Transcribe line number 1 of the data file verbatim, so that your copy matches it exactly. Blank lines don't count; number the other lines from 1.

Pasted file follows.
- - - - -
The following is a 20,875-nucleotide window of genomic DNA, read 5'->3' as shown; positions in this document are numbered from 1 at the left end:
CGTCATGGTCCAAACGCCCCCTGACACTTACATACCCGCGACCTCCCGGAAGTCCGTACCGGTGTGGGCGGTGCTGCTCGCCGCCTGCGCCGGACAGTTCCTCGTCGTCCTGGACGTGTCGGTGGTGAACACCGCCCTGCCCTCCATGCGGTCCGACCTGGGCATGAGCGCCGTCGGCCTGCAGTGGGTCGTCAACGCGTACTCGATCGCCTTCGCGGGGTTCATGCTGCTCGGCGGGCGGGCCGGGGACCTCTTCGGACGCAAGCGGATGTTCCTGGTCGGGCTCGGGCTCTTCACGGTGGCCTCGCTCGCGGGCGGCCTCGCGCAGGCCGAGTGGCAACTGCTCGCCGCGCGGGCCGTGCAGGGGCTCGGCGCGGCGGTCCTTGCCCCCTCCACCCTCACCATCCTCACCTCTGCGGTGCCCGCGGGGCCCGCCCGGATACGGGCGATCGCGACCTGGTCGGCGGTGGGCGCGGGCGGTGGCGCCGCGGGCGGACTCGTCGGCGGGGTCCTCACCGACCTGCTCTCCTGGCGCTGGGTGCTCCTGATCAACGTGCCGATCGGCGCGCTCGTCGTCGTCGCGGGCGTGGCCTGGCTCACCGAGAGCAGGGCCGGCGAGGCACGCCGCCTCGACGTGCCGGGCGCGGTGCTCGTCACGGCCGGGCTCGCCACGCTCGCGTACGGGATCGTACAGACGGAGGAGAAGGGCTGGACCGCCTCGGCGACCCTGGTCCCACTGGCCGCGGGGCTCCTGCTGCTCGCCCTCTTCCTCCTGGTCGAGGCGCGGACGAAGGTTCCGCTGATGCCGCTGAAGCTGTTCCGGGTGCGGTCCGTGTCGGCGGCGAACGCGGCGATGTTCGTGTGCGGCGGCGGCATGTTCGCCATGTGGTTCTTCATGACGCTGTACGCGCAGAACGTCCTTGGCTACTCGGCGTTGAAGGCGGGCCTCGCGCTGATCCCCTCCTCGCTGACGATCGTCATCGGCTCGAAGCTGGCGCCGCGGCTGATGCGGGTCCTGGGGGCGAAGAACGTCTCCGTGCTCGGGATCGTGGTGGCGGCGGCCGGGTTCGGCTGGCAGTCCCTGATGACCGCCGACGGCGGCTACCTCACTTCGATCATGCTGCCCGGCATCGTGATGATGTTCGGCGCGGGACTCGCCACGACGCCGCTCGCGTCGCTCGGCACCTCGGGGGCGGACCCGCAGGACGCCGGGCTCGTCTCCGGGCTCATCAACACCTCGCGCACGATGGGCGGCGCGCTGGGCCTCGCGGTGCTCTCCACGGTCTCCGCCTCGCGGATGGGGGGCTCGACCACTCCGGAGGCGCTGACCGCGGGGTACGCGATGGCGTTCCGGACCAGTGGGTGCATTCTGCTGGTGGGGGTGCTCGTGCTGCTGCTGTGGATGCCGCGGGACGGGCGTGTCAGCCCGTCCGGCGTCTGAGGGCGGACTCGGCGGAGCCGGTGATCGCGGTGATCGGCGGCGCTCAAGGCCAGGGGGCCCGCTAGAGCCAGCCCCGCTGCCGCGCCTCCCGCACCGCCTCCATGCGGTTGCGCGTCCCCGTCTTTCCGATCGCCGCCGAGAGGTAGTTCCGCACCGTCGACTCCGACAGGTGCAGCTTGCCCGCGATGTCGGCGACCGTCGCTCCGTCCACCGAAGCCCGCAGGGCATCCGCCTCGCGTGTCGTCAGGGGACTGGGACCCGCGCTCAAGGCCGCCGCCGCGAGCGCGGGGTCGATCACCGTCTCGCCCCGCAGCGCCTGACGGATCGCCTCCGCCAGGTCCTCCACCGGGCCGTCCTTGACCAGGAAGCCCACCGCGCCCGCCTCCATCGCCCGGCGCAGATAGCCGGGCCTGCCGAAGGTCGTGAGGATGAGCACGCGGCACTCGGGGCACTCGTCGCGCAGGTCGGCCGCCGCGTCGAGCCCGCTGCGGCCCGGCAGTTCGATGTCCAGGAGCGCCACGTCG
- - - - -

The following is a 20,875-nucleotide window of genomic DNA, read 5'->3' as shown; positions in this document are numbered from 1 at the left end: